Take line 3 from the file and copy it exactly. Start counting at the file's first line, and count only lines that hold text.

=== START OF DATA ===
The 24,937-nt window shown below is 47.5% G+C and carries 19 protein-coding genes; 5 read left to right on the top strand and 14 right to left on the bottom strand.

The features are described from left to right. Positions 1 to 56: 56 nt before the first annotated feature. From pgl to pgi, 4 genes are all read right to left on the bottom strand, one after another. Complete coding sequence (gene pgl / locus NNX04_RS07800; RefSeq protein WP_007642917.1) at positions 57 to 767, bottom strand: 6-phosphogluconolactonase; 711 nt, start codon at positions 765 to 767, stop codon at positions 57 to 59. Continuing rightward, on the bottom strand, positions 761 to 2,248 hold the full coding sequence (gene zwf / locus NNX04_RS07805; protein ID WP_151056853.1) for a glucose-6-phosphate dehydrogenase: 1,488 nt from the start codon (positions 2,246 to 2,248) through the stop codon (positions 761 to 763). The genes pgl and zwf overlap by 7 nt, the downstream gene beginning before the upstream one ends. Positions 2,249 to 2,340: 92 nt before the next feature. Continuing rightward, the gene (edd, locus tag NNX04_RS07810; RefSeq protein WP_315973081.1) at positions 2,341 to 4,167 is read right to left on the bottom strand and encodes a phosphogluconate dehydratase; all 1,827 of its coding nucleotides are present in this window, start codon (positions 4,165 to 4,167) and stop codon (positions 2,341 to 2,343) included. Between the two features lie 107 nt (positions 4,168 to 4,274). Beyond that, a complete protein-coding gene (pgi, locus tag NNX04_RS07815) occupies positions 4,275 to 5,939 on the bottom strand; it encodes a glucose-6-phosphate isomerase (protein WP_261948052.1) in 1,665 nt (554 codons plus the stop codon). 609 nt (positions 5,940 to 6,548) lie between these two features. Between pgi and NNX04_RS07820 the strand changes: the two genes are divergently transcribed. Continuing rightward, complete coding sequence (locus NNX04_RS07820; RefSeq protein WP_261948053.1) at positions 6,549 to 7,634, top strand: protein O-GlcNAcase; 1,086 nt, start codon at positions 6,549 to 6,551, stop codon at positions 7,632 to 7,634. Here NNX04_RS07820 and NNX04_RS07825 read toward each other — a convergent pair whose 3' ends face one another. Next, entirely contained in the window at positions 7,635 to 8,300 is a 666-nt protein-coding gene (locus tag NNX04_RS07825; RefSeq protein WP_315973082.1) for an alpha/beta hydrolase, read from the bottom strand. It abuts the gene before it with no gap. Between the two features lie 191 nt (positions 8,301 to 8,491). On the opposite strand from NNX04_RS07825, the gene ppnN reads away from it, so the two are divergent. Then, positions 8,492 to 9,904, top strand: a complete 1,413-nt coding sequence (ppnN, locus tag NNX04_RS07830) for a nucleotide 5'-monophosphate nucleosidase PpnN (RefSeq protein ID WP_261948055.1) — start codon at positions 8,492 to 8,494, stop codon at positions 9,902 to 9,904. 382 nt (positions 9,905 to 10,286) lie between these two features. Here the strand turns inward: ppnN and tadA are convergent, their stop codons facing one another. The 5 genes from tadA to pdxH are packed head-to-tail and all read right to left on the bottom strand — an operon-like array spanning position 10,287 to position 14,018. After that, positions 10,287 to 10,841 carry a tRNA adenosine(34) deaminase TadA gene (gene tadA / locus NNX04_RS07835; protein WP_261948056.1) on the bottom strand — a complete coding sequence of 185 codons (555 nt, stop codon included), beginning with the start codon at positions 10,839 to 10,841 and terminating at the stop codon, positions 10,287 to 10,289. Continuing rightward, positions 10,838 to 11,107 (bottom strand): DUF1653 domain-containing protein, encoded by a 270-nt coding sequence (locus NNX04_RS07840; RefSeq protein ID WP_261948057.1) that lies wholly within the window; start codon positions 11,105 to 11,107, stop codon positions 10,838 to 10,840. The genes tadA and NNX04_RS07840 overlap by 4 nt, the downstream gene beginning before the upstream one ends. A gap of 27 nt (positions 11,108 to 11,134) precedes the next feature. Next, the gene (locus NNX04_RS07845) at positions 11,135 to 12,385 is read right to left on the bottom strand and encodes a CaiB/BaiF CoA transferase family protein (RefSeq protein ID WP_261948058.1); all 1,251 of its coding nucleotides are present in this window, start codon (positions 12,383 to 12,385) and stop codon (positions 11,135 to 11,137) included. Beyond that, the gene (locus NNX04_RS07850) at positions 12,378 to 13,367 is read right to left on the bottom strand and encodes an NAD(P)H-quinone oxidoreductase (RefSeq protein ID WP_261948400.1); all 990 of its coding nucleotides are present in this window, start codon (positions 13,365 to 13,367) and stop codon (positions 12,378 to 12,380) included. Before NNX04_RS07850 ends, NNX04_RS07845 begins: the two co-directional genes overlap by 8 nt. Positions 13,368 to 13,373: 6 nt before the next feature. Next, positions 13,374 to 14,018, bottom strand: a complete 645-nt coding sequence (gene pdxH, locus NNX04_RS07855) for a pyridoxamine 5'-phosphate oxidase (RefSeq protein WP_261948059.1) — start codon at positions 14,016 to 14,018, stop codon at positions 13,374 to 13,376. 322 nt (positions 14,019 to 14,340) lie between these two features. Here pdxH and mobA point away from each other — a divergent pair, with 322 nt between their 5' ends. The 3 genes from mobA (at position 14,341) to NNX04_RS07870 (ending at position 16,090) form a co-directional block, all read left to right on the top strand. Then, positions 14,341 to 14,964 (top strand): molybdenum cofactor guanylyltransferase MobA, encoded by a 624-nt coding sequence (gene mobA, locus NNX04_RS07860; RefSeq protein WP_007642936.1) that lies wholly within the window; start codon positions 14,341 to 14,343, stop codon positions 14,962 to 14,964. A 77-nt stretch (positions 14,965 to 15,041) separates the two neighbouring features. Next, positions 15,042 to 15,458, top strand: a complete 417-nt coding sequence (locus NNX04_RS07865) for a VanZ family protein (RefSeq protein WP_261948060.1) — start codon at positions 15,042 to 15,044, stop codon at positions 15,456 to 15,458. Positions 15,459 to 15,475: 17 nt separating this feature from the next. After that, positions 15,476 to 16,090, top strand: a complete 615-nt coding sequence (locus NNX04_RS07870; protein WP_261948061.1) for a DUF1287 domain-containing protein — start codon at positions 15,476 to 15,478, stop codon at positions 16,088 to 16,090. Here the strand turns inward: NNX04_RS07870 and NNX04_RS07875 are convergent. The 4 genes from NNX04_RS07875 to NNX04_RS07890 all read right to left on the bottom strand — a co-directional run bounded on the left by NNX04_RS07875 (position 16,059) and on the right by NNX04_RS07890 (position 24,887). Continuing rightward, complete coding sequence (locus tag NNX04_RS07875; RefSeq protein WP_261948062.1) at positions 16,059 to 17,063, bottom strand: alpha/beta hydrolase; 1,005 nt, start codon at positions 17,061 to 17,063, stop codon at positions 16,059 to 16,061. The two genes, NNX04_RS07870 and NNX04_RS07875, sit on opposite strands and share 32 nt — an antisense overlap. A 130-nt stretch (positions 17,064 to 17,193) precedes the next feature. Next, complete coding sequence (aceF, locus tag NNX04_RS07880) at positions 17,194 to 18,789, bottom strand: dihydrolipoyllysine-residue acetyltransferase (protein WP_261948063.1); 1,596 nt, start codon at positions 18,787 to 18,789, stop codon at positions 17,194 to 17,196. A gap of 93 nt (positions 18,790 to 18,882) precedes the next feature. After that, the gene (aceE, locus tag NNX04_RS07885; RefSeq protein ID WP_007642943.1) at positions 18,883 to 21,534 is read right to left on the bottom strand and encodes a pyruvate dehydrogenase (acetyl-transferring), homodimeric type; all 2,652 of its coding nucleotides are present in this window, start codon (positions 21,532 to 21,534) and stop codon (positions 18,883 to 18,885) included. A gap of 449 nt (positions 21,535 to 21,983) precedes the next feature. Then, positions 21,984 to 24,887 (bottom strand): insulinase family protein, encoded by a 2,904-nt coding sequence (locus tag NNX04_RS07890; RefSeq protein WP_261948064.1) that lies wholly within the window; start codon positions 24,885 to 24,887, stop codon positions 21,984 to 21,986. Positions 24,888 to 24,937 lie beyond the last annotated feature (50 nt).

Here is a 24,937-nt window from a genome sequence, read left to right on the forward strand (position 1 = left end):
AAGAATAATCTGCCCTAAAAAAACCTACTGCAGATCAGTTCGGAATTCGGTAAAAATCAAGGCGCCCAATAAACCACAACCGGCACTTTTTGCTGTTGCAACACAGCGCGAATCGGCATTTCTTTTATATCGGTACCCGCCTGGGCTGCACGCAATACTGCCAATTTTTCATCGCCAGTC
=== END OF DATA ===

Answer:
Here is a 24,937-nt window from a genome sequence, read left to right on the forward strand (position 1 = left end):